Former U.S. assistant attorney pleads guilty to stealing thousands from feds
by falsifying time cards
The leave time she illegally accrued is valued between $6,500 and $15,000.
As part of her plea deal, Zoccola resigned from her position and will pay $10,000 in restitution. She faces up to one year in prison with up to one year of supervised release, and may be fined up to $100,000.
The Department of Justice filed charges against Zoccola in October after the Office of Inspector General investigated her time and attendance records. District Court Judge William L. Campbell, Jr. of the Middle District of Tennessee presided over the “unorthodox” hearing in Jackson Thursday due to Zoccola’s connections to federal prosecutors in Memphis, he said.
Zoccola served as an assistant United States attorney for the Western District of Tennessee coordinating its financial litigation unit since 1991, according to her resume. She received an award for outstanding work in the unit in 2013. She is also a past president of the Memphis Bar Association and Memphis Bar Foundation.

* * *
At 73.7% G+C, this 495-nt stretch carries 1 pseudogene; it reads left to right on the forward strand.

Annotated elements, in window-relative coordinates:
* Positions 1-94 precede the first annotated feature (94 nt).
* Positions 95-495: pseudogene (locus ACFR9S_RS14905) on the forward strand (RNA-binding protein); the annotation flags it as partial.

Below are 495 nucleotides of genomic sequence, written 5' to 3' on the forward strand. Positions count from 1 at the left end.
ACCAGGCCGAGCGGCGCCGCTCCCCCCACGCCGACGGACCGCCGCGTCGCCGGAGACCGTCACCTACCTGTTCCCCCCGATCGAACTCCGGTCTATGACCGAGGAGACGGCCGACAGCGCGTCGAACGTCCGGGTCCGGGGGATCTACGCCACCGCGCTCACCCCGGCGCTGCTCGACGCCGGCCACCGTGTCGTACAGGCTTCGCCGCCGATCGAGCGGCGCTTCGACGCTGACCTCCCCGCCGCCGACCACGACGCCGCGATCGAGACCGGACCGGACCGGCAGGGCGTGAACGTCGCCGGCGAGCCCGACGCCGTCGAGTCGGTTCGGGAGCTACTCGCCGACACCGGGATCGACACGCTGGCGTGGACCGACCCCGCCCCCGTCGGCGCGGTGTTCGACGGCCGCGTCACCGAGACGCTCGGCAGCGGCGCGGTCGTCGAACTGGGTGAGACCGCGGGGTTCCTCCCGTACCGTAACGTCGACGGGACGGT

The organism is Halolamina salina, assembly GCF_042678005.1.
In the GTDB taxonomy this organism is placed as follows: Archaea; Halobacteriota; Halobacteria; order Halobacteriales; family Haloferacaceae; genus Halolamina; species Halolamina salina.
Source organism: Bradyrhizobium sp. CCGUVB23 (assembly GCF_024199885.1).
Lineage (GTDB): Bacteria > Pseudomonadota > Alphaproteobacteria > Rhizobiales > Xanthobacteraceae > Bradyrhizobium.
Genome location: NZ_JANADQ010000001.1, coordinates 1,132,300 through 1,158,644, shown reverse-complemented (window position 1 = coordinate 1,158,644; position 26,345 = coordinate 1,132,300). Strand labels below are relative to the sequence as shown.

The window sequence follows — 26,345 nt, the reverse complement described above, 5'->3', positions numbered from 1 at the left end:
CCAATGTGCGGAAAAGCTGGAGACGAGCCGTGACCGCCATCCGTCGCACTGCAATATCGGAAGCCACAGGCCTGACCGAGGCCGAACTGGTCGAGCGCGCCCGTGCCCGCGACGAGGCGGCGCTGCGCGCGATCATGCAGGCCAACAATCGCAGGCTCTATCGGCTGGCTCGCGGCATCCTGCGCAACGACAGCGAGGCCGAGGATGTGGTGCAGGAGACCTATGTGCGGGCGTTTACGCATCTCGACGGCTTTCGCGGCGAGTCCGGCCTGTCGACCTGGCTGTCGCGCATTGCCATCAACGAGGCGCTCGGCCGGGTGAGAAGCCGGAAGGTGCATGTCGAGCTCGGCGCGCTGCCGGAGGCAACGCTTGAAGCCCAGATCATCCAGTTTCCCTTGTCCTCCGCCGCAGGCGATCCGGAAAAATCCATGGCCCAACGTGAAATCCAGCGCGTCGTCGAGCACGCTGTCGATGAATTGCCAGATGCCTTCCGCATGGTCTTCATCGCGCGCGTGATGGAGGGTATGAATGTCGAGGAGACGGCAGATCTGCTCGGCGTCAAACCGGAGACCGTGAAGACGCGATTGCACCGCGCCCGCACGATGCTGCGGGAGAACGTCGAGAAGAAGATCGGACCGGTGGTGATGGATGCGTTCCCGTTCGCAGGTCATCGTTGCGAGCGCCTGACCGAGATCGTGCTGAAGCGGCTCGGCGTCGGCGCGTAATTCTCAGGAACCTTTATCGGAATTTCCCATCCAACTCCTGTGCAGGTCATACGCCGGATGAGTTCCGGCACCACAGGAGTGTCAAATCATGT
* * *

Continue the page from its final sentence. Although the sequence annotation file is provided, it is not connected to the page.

She began her second three-year term as president of the Tennessee Board of Law Examiners on January 1, 2017. Her term was meant to end on Dec. 31, but a representative said Thursday that the board’s current president is William Harbison, who formerly served as vice president under Zoccola. The representative could not confirm if or when Zoccola resigned her position.
Zoccola’s involvement in the Tennessee legal community stretches back decades, including terms of service as president of the Association for Women Attorneys and the Tennessee Lawyers Association for Women. She’s received mutliple legal accolades over her career, which specialized in bankruptcy law. She is also known for her support of a Memphis Youth Court in the mid-1990s and her appearance as a proctor for the bar exam in the 1993 film, “The Firm.”
Zoccola appeared in court with casts covering both of her feet, extending up to her knees. She sat at the defense council’s table for the duration of the hearing, with a yellow legal pad resting on the table in front of her. She kept her hands folded in her lap, and kept her answers to Campbell’s questions short.
Zoccola’s attorney Leslie Ballin said she preferred to be sentenced in Jackson so she would not have to face her former colleagues in Memphis.